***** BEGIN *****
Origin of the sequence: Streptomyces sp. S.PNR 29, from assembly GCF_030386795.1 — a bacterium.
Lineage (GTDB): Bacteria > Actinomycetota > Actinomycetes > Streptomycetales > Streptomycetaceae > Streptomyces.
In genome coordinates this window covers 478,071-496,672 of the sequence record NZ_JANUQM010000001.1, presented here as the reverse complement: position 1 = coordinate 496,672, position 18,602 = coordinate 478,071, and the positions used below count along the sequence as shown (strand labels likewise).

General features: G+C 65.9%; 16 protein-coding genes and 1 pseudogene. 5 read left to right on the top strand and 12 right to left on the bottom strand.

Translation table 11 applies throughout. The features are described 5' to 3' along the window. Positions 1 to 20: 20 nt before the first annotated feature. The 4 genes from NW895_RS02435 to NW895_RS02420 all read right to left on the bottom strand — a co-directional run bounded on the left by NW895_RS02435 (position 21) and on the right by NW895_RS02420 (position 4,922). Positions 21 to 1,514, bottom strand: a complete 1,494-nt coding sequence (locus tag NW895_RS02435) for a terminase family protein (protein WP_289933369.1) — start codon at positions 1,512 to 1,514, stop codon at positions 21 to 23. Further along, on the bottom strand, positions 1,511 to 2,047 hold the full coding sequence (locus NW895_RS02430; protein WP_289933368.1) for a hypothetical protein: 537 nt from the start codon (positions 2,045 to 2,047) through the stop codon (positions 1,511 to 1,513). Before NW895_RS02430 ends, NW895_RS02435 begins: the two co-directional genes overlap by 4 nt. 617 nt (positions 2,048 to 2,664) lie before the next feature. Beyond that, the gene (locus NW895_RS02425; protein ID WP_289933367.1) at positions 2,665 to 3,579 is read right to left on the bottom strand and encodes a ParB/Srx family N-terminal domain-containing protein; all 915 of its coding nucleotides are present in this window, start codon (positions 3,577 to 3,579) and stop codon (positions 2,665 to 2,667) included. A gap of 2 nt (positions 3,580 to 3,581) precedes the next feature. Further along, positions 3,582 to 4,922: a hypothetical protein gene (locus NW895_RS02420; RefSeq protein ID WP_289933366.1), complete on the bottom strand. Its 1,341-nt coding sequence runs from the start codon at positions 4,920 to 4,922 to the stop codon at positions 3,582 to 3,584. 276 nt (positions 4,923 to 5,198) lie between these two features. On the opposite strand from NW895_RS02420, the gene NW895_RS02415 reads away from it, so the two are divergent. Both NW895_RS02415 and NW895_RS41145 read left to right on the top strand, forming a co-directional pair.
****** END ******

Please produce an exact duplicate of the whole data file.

Origin of the sequence: Streptomyces sp. S.PNR 29, from assembly GCF_030386795.1 — a bacterium.
Lineage (GTDB): Bacteria > Actinomycetota > Actinomycetes > Streptomycetales > Streptomycetaceae > Streptomyces.
In genome coordinates this window covers 478,071-496,672 of the sequence record NZ_JANUQM010000001.1, presented here as the reverse complement: position 1 = coordinate 496,672, position 18,602 = coordinate 478,071, and the positions used below count along the sequence as shown (strand labels likewise).

General features: G+C 65.9%; 16 protein-coding genes and 1 pseudogene. 5 read left to right on the top strand and 12 right to left on the bottom strand.

Translation table 11 applies throughout. The features are described 5' to 3' along the window. Positions 1 to 20: 20 nt before the first annotated feature. The 4 genes from NW895_RS02435 to NW895_RS02420 all read right to left on the bottom strand — a co-directional run bounded on the left by NW895_RS02435 (position 21) and on the right by NW895_RS02420 (position 4,922). Positions 21 to 1,514, bottom strand: a complete 1,494-nt coding sequence (locus tag NW895_RS02435) for a terminase family protein (protein WP_289933369.1) — start codon at positions 1,512 to 1,514, stop codon at positions 21 to 23. Further along, on the bottom strand, positions 1,511 to 2,047 hold the full coding sequence (locus NW895_RS02430; protein WP_289933368.1) for a hypothetical protein: 537 nt from the start codon (positions 2,045 to 2,047) through the stop codon (positions 1,511 to 1,513). Before NW895_RS02430 ends, NW895_RS02435 begins: the two co-directional genes overlap by 4 nt. 617 nt (positions 2,048 to 2,664) lie before the next feature. Beyond that, the gene (locus NW895_RS02425; protein ID WP_289933367.1) at positions 2,665 to 3,579 is read right to left on the bottom strand and encodes a ParB/Srx family N-terminal domain-containing protein; all 915 of its coding nucleotides are present in this window, start codon (positions 3,577 to 3,579) and stop codon (positions 2,665 to 2,667) included. A gap of 2 nt (positions 3,580 to 3,581) precedes the next feature. Further along, positions 3,582 to 4,922: a hypothetical protein gene (locus NW895_RS02420; RefSeq protein ID WP_289933366.1), complete on the bottom strand. Its 1,341-nt coding sequence runs from the start codon at positions 4,920 to 4,922 to the stop codon at positions 3,582 to 3,584. 276 nt (positions 4,923 to 5,198) lie between these two features. On the opposite strand from NW895_RS02420, the gene NW895_RS02415 reads away from it, so the two are divergent. Both NW895_RS02415 and NW895_RS41145 read left to right on the top strand, forming a co-directional pair.